Maharashtra: Two Men Arrested For Possession Of Pangolin; Case Registered Under Wildlife Protection Act
The Logical Indian Crew India
January 10th, 2019 / 10:48 AM
Image Credits: Wikipedia (Representational)
Two men were arrested on January 8, after an endangered pangolin, worth Rs 40 lakh in the black wildlife market, were recovered from them In Maharashtra’s Thane district. A case has been registered against them under the Wildlife Protection Act.
”Manis crassicaudata” and ”Manis pentadacytla”, two species of pangolins found in India, are placed under the highest protection with both of them falling under the Schedule I of the Wildlife (Protection) Act, 1972.
Brutally killed for its body parts
On December 4, while the world celebrates Wildlife Conservation Day to protect animals & wildlife, a heartbreaking video of a Pangolin being killed in Assam was released by World Animal Protection and Wildlife Conservation Research Unit, University of Oxford (WildCRU). Following the revelation, animal protection bodies asked the Centre to take strict actions to stop the menace.
The video was captured by a researcher and it showed violent hunters tugging out a terrified Pangolin from a hollowed-out tree.
In the video, the hunters can be seen trying tried to use an axe to cut down the tree and pull out the Pangolin. When it didn’t work out, they lit a fire to suffocate the animal, and when the poor creature tried to escape, it was captured. It was then thrashed repeatedly until it could not move and boiled where its painful struggle met with an end. Later it was bagged and was taken to be sold, reported CNN.
Reportedly, pangolins are the world’s most trafficked mammal. Their body parts fetch large sums of money as the meat is considered a delicacy and scales are used in traditional medicine. The medical practitioners believe that it can improve blood circulation, treat infertility and impotence and cure skin infections, however, there is no evidence of its medicinal use.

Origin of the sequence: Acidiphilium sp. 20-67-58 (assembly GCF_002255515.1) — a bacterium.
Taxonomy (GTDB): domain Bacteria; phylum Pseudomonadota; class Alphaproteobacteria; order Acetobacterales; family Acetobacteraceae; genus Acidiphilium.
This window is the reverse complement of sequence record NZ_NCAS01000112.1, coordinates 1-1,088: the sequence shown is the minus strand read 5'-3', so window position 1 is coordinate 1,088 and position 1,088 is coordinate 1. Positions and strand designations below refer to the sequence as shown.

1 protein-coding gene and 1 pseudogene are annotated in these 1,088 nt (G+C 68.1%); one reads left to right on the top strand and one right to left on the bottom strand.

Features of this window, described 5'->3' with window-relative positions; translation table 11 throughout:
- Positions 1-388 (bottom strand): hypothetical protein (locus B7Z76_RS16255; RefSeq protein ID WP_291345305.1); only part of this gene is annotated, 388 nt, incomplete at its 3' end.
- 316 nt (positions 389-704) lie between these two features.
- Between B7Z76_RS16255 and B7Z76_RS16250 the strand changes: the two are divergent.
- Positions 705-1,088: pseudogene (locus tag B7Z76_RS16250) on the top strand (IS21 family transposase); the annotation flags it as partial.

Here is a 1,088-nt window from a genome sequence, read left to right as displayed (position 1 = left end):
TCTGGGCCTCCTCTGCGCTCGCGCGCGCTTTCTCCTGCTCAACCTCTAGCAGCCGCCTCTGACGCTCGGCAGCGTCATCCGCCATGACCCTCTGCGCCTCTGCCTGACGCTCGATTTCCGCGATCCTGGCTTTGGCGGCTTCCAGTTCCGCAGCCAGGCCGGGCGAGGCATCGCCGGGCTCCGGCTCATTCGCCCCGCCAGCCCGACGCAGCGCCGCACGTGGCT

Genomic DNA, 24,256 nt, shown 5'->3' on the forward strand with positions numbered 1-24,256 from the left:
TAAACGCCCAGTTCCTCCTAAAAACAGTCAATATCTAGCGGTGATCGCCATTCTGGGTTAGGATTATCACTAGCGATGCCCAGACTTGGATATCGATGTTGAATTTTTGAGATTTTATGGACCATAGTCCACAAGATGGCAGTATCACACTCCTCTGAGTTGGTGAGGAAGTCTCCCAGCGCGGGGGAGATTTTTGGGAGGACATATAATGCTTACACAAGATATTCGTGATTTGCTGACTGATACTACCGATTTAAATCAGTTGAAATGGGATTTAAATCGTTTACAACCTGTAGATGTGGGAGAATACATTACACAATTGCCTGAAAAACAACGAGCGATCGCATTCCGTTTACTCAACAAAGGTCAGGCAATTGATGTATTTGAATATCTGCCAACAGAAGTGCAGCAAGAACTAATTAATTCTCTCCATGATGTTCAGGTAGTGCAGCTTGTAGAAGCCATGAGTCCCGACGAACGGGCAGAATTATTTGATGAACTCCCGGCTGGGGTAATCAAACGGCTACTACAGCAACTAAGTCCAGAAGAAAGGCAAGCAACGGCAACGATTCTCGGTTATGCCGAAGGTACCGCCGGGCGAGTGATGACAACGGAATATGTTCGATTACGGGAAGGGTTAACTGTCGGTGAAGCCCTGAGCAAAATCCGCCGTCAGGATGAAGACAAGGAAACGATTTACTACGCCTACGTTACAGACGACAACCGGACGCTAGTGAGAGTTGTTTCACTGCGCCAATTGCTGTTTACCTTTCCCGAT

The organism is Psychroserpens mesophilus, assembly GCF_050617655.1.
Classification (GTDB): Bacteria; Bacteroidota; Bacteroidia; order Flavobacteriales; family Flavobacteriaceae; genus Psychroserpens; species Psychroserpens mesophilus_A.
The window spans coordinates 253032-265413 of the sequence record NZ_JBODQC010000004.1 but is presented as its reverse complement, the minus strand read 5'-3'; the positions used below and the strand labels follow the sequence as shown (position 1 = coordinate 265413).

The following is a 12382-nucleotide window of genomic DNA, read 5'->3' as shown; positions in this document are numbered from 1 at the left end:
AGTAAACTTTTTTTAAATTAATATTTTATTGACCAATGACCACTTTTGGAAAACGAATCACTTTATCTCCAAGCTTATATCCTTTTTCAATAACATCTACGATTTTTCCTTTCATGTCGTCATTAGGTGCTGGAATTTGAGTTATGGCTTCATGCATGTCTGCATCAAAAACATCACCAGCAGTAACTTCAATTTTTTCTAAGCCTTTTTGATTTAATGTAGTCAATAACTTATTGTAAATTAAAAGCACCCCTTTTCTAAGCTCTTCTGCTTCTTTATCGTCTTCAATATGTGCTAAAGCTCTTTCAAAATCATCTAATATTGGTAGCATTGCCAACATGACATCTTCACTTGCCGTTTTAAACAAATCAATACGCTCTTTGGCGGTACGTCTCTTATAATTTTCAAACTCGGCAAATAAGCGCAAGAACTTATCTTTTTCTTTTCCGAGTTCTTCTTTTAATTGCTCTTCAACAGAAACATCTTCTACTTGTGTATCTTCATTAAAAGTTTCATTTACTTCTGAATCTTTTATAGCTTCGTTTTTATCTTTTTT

The video was a part of a two-year investigation by the researchers of (WildCRU) which revealed that the poorest hunters in Assam could earn an entire year’s salary for a single Pangolin. The survey involved interviews of 141 people from 31 villages over a period of 10 months. The report says that most of the hunters confirmed that Pangolins are hunted for both personal and commercial use.
“Scales from just one pangolin can offer a life-changing sum of money for people in these communities” But it’s in no way sustainable and the numbers of pangolins in the wild are beginning to plummet”, David Macdonald, professor of wildlife conservation at Oxford University, said in a press release, reported CNN.
Selling Pangolins for commercial purpose in India is an unlawful act under the Wildlife Protection Act of 1972. In 2016, the Convention on International Trade in Endangered Species of Wild Fauna and Flora (CITES) issued a worldwide ban on Pangolin commercial trade.
According to the Ecologists report, despite various measures taken globally, around 5,772 Pangolins were seized in India between 2009 and 2017, as per TRAFFIC, an NGO working on wildlife trade. Reportedly, more than a million Pangolins are believed to be killed and traded between 2000 and 2013, mainly to the Asian countries for medicinal purpose.
All eight species of Pangolin living in 51 countries of Asia and Africa are on the brink of extinction, thanks to illegal poaching, says the report.
“Pangolins are at real risk of becoming extinct — the demand for their meat and unique scales for traditional medicine is well documented,” reported CNN as Kate Nustedt, director of WPA saying.
The Logical Indian Take
To protect pangolins from unutterable abuse and sufferings and to save them for getting extinct, what we need is vigorous enforcement of laws on both, national and international level. Also, we need today is awareness programs and proper communication between the government and the communities.
Nagesh Hegde, author-environmentalist told The Logical Indian that Pangolins are hunted usually by the people of the poor rural communities where most of them are unaware that they are messing with India’s beautiful wildlife. “We need to create awareness to reach in every nook and cranny of world, also, through ‘artificial breeding’ or ‘cloning’, we can save these creatures from getting extinct,” he adds.
Written by : Anukriti Ganesh (Student, IIJNM)
Edited by : Sromona Bhattacharyya